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week of November 26 - December 2, 2001

Taylor Graham
Kent D. Smith

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Taylor Graham

Bio (auto)

I live in Somerset, CA, where I&Mac226;m a volunteer search-and-rescue dog handler and also help my husband (a retired wildlife biologist) with his bird projects. My poetry is forthcoming in The Iowa Review, Poetry International and others. My latest collection, An Hour in the Cougar's Grace, received a Pipistrelle Best of the Small Press Award.

The following work is Copyright © 2001, and owned by Taylor Graham and may not be distributed or reprinted in any form whatsover without written permission from the author.


Hwy 99

Somewhere up ahead must be a wreck.
The flashers slowed us down, and
now we're creeping on our treads,
three lanes abreast, exchanging
vehicle exhaust in August swelter.
In the slow lane a woman droops
against her dashboard, lets her
pedal-foot subside. And I've
crept up beside a blaze-red
Peterbilt that's hauling placard-
numbered hazards in its mirrored
tanks. I let it slip on by.
A man in a faded Pinto, ponytail
and tattoo hangs his arm limp
out the window. One lane moves
ahead, another drags and then
we all change paces, shift down,
slow and brake, and listen
as our radios swap country talk-
show rock the latest breaking
news. We're wondering where
the wreck is and how bad. We're
wondering whose lane it's in.
But none of us can see
that far ahead.

The Queen of Cuisine

She wraps herself in pastry
that tans its shoulders
to a secret flame, her crown
of brandied oranges in ancestral
sauce. She was born, of course,
to silver spoons, to a royal
flush. The queen of cooking
leaves us simple feeders
famished. We've gnawed our
lives away, we've consumed
our fingers.

Snowshoe Thompson's Last Trek
.....(c. 1875)

What are snowed-in Sierra passes
to a Norwegian on two long skinny-sticks?
What are crevasses clogged with storm,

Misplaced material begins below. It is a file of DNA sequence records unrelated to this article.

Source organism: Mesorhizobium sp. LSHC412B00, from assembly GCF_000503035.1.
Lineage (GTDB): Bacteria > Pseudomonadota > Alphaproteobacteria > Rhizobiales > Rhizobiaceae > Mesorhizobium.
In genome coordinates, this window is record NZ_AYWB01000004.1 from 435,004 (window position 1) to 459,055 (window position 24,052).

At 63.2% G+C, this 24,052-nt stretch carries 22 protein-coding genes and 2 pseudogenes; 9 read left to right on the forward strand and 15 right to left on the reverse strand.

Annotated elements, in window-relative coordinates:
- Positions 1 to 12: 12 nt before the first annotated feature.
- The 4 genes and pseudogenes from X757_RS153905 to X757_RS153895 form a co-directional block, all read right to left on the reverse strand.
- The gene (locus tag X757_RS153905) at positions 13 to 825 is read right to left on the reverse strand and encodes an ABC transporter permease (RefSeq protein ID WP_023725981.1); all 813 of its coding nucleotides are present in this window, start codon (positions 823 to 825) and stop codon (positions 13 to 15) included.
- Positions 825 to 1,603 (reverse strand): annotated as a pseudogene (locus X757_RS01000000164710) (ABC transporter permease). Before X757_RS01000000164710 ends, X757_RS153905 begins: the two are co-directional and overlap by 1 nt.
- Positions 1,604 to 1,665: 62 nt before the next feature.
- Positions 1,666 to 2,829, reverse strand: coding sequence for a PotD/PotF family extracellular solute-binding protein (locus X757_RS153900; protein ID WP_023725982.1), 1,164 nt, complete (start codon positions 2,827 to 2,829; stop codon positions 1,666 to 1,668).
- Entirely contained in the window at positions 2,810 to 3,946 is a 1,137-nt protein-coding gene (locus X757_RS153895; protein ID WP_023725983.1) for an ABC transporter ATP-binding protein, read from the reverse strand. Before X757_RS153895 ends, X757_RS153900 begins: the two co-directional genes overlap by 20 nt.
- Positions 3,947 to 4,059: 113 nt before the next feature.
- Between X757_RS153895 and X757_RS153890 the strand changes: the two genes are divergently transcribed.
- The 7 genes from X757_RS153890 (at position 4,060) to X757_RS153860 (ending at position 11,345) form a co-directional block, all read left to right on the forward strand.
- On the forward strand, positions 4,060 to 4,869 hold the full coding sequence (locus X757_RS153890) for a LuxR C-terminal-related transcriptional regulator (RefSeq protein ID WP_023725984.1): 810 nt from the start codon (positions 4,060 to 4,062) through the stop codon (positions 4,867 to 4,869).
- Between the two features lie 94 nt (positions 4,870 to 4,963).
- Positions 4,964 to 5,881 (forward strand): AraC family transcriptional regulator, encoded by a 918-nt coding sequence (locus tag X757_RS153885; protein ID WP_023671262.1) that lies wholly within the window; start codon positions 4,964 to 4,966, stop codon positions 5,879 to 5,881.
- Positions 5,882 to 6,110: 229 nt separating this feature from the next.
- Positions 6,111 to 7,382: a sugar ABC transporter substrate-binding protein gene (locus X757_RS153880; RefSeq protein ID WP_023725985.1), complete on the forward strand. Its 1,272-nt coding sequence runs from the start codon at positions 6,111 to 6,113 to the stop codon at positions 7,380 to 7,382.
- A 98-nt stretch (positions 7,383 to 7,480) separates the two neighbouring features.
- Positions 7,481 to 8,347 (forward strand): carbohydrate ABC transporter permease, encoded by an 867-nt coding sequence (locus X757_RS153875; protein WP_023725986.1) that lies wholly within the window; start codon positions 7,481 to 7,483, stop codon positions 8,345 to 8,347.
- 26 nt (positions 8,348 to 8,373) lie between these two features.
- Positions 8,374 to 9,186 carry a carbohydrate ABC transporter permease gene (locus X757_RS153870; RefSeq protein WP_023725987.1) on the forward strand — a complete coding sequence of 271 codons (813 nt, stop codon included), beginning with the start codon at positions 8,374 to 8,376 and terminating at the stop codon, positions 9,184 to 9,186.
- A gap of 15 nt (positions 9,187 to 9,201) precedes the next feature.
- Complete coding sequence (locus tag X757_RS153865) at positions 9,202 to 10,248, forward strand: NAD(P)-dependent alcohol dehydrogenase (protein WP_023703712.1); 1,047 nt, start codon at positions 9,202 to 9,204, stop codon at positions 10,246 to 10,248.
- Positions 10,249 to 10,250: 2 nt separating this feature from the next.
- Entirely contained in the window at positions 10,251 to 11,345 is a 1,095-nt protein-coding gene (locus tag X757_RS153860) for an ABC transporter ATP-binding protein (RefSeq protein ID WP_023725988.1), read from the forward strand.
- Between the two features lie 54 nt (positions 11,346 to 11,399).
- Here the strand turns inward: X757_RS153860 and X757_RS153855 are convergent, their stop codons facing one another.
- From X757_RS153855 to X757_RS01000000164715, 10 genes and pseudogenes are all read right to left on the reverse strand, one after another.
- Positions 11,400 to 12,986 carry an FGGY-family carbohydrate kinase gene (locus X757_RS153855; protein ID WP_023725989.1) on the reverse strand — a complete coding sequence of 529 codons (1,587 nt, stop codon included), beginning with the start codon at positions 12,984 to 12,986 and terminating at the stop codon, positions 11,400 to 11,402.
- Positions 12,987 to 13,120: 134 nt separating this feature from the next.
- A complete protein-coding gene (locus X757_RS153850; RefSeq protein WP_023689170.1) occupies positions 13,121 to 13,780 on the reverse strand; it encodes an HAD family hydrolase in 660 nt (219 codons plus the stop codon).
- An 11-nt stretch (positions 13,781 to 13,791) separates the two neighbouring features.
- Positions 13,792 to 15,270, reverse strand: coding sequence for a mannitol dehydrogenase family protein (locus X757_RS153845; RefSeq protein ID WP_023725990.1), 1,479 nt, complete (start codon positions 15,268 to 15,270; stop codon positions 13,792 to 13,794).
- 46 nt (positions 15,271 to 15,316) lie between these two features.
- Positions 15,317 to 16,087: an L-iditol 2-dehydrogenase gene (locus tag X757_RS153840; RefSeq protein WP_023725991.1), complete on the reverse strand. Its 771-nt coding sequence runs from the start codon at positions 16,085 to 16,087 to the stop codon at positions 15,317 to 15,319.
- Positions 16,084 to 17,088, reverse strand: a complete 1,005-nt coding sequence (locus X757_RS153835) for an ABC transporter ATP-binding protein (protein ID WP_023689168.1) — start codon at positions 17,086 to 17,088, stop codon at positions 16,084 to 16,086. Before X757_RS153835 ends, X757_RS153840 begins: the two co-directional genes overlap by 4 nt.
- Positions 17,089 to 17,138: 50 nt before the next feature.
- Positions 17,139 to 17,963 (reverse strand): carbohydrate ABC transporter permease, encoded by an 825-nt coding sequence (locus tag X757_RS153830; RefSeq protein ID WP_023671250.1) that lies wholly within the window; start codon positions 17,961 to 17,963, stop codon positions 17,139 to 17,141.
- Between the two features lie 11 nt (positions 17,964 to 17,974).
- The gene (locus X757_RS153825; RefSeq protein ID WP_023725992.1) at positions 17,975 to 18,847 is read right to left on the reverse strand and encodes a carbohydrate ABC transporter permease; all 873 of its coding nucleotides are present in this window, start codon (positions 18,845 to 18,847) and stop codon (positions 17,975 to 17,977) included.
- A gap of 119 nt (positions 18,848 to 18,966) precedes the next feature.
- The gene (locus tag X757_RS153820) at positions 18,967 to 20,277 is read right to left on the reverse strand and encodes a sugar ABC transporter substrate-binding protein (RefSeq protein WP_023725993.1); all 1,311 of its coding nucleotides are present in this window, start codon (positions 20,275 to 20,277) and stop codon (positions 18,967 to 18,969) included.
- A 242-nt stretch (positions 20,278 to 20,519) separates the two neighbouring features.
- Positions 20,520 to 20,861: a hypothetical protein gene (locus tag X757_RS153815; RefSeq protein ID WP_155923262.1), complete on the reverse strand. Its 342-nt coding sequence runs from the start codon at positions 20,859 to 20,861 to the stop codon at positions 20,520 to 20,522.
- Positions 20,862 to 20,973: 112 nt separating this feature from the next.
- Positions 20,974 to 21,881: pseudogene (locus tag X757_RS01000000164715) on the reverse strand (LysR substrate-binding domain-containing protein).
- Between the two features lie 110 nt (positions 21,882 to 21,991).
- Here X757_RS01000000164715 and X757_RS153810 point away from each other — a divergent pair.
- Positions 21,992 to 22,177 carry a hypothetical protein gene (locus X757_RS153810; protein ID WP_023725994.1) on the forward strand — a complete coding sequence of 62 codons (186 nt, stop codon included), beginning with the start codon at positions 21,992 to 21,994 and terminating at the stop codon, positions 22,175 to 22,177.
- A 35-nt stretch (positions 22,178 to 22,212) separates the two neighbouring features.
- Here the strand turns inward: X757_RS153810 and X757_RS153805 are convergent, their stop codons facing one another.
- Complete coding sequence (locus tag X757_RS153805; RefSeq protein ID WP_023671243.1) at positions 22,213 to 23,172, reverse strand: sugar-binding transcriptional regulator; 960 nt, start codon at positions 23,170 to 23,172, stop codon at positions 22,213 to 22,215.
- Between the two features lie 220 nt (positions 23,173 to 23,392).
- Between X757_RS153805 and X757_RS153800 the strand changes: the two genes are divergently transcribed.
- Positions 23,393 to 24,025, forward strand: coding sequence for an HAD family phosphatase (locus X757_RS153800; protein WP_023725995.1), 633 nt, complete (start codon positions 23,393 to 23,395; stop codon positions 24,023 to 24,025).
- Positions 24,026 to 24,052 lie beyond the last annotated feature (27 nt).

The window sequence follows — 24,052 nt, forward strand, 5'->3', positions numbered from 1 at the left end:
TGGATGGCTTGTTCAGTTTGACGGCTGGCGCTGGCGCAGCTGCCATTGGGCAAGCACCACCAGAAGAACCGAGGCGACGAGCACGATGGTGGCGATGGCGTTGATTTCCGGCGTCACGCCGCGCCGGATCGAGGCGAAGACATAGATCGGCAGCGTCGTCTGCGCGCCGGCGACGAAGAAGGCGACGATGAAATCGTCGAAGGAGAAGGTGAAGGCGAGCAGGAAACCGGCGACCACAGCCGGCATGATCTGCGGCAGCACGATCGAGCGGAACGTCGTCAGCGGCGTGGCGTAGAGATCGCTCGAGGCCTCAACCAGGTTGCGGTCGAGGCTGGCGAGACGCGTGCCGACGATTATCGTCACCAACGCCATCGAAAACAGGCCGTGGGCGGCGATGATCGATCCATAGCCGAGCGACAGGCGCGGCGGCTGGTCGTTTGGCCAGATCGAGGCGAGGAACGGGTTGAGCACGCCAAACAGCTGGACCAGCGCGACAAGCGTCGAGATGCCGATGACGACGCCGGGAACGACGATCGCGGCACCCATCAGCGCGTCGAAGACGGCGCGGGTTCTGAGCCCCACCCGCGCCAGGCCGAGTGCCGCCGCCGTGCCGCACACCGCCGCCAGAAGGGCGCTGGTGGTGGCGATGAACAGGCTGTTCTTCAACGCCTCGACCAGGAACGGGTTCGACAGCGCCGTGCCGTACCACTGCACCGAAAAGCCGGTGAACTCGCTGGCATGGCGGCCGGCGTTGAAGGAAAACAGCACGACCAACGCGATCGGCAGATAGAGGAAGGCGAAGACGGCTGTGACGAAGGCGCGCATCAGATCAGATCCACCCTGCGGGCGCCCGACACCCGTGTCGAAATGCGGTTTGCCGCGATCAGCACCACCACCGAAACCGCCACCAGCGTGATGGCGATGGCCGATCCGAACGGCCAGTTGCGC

or wolf hordes to a man who can out-howl
them all?

The East is breathless to hear from every
poor Johnny gone to gold. Hangtown
to Genoa, the mail must get through.

But solitary and patient, a man can go
only so long without pay. Twenty years,
and finally Congress acts: "The check
is in the mail."

And still
Snowshoe waits; then, one last time,
he straps on his skies, shoulders the old
worn pack full of a whole fresh set
of Western news.

Oh, his aging joints on the long
ascent. He stops to nap,
perhaps he dreams.

On Echo Summit the wind is at his back.
He opens up his sack and sends
all those letters air-mail.

Mary, How We Ate Your Gift

Today we hiked the Schneider trail
through half a dozen shades of paintbrush,
corn lily, lupine and cow parsnip,
past running water where our dogs begged time
to drink. White-crowned sparrows in the willows
piped our presence. A flight of tiny birds
too quick to name
launched from a dry-rock slope
where mules-ear blossomed yellow and chest-high.
Our dogs disappeared in wildflowers
and mountain scent.

The old pack trail rose toward 9000 feet
where a grandfather pine with rich red hide
gave shade, excuse enough to pause for breath.
One rufus hummer buzzed a field
of scarlet bugles. And then the trail back down,
with forget-me-nots collecting in our socks,
and farewell caws of nutcrackers,
and cumulus building thunder-bellies
over the summits.

At last beside untrampled meadow, we spread
our lunch to eat your gift
without a single birthday candle: focaccia
plumped and brown, wound